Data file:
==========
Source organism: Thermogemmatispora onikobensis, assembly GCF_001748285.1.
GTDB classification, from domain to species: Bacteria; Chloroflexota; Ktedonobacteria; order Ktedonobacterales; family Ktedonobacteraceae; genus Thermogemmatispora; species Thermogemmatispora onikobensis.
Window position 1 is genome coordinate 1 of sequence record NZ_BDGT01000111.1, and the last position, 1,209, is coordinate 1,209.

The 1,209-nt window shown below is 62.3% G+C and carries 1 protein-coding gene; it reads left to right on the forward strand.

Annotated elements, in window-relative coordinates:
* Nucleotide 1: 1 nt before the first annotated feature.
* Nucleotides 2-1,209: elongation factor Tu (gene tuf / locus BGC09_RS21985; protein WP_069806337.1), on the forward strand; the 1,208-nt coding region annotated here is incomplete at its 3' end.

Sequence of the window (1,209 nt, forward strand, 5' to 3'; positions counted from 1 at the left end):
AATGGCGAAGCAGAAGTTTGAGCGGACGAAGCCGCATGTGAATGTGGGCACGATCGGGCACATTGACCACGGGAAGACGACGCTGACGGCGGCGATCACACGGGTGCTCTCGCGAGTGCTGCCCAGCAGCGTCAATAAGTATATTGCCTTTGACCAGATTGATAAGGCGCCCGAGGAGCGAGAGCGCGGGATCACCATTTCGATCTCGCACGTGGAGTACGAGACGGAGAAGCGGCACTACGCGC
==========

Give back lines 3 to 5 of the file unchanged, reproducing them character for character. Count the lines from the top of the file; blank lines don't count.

Window position 1 is genome coordinate 1 of sequence record NZ_BDGT01000111.1, and the last position, 1,209, is coordinate 1,209.

The 1,209-nt window shown below is 62.3% G+C and carries 1 protein-coding gene; it reads left to right on the forward strand.

Annotated elements, in window-relative coordinates: